• Physical address: Home and work. 

An important consideration is how the accuracy of this information is verified and updated on a reoccurring basis. 

Now that you understand what existing systems could be used, investigate the capabilities and understand the reliability of these various existing systems since they will be used as an ECS.

Risks

Figure 6: A single MNS interface can be used to deploy notification to multiple systems and parties. Courtesy: Valcom Inc.Following the completion of the risk analysis, the information gathered on the existing systems may aid in mitigating some of these identified risks. For instance, an active shooter on a campus is a risk in which it is unlikely that power would be interrupted. Thus, secondary power may not be necessary for the existing systems for this identified risk. Alternatively, if there is a risk of severe weather and a goal of the MNS is to notify individuals after an emergency, a secondary power supply should be included in the design, if not currently provided by the existing systems, to achieve this goal. 

The remaining risks identified in the analysis should be ranked in order for the initial build-out of the MNS to consider events with a high probability and the number of individuals that could be impacted by the particular threat. The owner should collaborate with the team in looking to integrate the existing systems to help minimize the initial capital costs while maximizing emergency communications for the threats identified in the risk analysis. Future funding for new communication methods may need to be considered in order to provide notification for higher ranking identified risks.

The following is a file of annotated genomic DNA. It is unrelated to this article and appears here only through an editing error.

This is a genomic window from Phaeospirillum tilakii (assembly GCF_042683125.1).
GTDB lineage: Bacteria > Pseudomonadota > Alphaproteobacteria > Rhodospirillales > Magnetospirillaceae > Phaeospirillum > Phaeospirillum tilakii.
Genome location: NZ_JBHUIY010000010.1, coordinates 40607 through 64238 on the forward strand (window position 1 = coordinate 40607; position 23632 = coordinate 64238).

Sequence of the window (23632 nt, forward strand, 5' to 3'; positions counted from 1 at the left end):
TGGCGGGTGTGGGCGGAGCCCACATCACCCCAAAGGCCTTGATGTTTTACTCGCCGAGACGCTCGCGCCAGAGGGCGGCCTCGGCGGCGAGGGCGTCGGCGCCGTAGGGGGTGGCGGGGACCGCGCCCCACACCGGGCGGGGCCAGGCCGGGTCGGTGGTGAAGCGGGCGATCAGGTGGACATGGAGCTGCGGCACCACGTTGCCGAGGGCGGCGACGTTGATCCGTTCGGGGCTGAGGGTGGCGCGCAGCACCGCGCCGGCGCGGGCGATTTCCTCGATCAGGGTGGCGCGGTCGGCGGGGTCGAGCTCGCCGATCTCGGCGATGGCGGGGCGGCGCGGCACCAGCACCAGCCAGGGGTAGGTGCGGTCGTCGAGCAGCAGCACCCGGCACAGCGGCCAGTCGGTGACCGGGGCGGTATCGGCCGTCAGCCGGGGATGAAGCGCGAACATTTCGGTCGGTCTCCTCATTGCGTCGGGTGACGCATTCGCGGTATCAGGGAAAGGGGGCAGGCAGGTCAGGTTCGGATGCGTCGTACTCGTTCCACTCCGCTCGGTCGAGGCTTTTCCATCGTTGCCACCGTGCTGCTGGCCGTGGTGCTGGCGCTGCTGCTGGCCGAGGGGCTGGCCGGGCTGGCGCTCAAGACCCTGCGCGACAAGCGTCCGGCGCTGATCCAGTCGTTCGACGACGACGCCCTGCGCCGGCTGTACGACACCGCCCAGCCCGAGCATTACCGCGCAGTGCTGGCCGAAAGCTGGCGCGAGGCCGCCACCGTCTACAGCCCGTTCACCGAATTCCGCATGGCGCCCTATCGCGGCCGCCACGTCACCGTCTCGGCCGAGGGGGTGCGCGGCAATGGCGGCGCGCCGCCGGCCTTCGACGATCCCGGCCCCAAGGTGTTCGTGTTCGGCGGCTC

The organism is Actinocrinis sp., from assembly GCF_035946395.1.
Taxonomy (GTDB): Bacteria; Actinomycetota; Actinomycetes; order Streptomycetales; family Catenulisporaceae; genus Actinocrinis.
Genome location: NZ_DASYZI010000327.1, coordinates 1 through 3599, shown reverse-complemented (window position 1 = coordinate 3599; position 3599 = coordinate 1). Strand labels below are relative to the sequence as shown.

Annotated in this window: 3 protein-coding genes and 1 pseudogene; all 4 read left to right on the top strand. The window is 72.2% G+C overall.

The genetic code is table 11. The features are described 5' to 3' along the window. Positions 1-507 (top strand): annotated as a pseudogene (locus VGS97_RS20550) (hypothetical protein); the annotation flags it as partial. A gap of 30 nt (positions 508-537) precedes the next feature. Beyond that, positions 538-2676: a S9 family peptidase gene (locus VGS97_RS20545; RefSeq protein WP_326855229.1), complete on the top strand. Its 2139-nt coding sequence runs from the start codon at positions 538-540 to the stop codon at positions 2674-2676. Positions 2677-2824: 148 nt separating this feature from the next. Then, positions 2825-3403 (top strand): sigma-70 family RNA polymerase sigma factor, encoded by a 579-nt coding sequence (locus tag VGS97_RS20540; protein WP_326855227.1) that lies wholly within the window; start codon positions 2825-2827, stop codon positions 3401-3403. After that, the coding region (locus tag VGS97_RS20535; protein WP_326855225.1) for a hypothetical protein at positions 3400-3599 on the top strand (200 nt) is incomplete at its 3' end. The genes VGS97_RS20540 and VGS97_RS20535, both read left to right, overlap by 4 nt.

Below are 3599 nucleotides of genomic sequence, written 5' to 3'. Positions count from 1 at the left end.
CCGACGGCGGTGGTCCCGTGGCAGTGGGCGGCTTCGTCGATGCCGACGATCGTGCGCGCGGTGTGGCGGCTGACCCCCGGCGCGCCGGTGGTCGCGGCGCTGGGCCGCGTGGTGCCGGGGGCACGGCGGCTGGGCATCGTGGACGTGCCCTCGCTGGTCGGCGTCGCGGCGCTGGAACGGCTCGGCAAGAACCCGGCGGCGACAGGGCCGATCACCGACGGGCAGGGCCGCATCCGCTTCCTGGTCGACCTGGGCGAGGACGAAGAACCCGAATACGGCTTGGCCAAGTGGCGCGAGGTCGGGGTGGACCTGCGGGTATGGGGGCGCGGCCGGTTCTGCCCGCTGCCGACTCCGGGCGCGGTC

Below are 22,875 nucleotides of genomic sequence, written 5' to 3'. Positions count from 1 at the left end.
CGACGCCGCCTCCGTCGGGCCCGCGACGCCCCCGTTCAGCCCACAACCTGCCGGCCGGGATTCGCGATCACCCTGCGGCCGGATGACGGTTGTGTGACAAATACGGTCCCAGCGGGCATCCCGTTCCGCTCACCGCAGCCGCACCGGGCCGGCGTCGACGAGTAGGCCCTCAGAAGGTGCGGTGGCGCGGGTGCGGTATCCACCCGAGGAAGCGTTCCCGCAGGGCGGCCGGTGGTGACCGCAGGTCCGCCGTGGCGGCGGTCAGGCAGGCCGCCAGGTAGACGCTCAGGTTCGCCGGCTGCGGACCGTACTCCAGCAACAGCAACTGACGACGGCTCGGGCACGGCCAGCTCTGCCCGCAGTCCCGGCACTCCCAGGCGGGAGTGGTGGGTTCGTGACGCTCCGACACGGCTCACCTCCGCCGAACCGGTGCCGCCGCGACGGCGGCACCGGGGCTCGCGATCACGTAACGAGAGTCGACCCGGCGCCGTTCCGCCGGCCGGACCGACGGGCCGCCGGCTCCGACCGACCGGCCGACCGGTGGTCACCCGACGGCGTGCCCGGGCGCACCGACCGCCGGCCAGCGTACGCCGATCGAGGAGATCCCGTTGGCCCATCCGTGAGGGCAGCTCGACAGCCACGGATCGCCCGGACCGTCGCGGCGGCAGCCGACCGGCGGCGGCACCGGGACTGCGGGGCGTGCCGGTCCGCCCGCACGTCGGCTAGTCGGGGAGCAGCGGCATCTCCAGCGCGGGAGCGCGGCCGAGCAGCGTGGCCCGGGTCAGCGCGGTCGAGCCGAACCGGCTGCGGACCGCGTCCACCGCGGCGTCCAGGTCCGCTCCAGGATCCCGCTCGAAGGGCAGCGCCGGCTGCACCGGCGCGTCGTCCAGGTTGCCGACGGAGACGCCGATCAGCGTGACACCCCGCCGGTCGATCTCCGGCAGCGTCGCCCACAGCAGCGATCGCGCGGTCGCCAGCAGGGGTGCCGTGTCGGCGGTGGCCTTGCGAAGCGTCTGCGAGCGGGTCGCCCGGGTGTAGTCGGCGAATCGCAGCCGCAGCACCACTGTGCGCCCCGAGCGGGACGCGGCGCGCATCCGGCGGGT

Integration 

Integration of multiple systems is important for a mass notification in order for the emergency response team to have the capability to communicate the emergency message simultaneously through multiple layers of communication. Integrators have come to the rescue and created a system where authorized individuals can communicate to all of their various systems through a single interface. Messages can be predetermined/prerecorded so that specific information can be broadcast in a matter of seconds to all of the connected systems. This eliminates the potential for conflicting information and relying on an individual to provide live instructions to numerous system platforms. 

A thorough evaluation and selection process is necessary before selecting an integrator, and engineers should consider if the vendor has previous experience with integrator installations that use similar equipment already in the school or campus. The importance of the risk analysis and emergency response plan should be considered during the design of the ECS in order to prepare for the integration, acceptance, and operation of the system.


Andrew Woodward is a senior fire engineer with Arup. He is a principal member of the NFPA 72 Technical Committee on ECS. Robert Accosta Jr. is a fire engineer with Arup and serves as an alternate member of the NFPA 72 Technical Committee on Notification Appliances for Fire Alarm and Signaling Systems. Their experience with fire alarm/ECS spans university buildings, museums, transportation centers, industrial facilities, hotels, and commercial structures.